From personal experience I believe that effective management needs to have the right blend of elements in order to be successful and get the best out of their workforce. Whilst working at McDonalds we had 4 assistant managers who ran the place under the store manager. Whilst working under 4 different management styles I believe that the most successful one was the one that could relate to the staff and find the right blend of authority whilst being easy-going.
A little example of this was on a close. This is when the store is no longer open, staff worked to clean up. Obviously, each manager had their own way of doing things, but one made all staff keep on ties, hats and total uniform whilst working in almost complete silence; productivity was low; the staff didn’t want to work for him. On the other hand, one of the other managers allowed the staff to take off hats and ties whilst listening to music. Although this may not seem a lot to many, it showed the staff that the ‘boss’ was able to relate to the employees, productivity was improved and people enjoyed working. Coincidently this floor manager actually became the new store manager!
This little example of differentiation in managerial styles shows how one can take things to the extreme and show no remorse, whilst one can implement authority with the correct level of leniency. Obviously the successful implementation of change is dependant on many factors; Firstly, the size of the change. Perhaps it may be minimal or it may be extreme, whatever, it has to be critically analysed and implemented accordingly. Also the time allocated for the total implementation of the change need to be taken into account. Is there a deadline? Or is time not of drastic importance? Both the manager and workforce need to understand this. Both need to be aiming towards the same goals, thus resulting in quicker implementation and facilitation of ideas.
A very important factor is the type of change, whether structural, managerial or technological. Time will differ between each, as it will take time for employees to adapt. With structural change, employees will need time to adapt due to possible changes in job responsibilities. They may have to be more reliant on others due to hierarchical changes, which have been made, or vice versa they may have added responsibilities, which they never had before. Managerial change is dependant as much on the manager as it is on the employees. I believe managerial change relies on the manager’s ability to put across his/her ideas to their workforce. As we have previously established change is ‘dynamic’, goals, which were previously targeted, may never actually be achieved due to constant changes in the market.
The manager needs to understand that perhaps his/her present goals & visions of where the business should be will have to change for various reasons. He/She is therefore chasing a ‘moving target’, which may never be reached. The manager therefore needs to be dynamic whilst having the ability to inspire their workforce and mould them into what they feel they should be. Perhaps the most inescapable factor out of all is technological change. The fact is, it cannot be stopped. There is absolutely no way of forecasting where the current technology will be in the future.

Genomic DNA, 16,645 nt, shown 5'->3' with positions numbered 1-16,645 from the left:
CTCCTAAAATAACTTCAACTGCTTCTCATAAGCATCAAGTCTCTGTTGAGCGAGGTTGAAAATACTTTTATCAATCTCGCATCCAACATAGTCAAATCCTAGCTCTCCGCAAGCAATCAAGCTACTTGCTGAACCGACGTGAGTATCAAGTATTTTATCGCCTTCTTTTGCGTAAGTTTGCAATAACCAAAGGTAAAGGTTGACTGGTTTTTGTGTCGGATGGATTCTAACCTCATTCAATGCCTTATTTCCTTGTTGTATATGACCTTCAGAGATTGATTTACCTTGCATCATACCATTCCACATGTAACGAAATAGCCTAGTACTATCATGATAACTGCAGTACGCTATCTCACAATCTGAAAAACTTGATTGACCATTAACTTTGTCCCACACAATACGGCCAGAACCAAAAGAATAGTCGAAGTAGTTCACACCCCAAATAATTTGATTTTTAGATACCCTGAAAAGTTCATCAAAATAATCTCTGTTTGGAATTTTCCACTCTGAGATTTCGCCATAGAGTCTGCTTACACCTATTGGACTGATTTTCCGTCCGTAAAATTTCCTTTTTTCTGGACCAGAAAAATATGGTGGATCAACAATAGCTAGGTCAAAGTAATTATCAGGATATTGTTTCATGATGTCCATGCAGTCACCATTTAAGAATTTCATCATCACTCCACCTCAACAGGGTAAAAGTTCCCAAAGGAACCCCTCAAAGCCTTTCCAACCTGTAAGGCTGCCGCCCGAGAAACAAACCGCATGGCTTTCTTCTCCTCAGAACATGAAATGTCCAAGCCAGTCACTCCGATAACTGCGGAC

” I look forward to what new technology might do for me; I dread what it might do to me” In order to be more competitive businesses have to adapt to change, they therefore have to merge technology into their business in some way or another. This may be a very simple change, such as a new till or a new computer. But drastic technological overhaul could result in the need for retraining or maybe even re-recruiting. As today’s world is one of mass production, employees have absolutely no choice but to invest in such technology in order to merely stay competitive.
Whilst taking into account all factors, another major issue is MONEY. “Money makes the world go round” Although we have mentioned many of the factors which need to be taken into account when implementing change. Perhaps the most overlooked, but important, is COST. How much will change cost the business? Is change worth the cost? Will the change and all the factors involved benefit the business in the long run? Such questions all need to be posed and answered before any type of change is made or considered. If this is not done, and done correctly then the business could face instant problems and future existence of the business/organisation may even be in doubt. However, such change could bring about synergistic gains, which could never have been imagined.
“Change is a constant feature of business activity and is not within the company’s control”(A-Z Business Economics) External change is perhaps the hardest to control or even influence. Changes in tastes, fashions, laws, beliefs or competition are all major external constraints. The firm will try to adapt to these but will not always succeed. The business must ensure that it is able to react to and adapt to whatever change occurs.
For example, an outbreak of BSE in British beef may see companies, which use the product face extreme problems. Concludingly, I believe that the world is changing so fast that is isn’t always possible to be aware of the exact effects of any given change. Also due to such a rapid rate of change, managers may not always have the time to over analyse and think of all possible outcomes when implementing/reacting to change.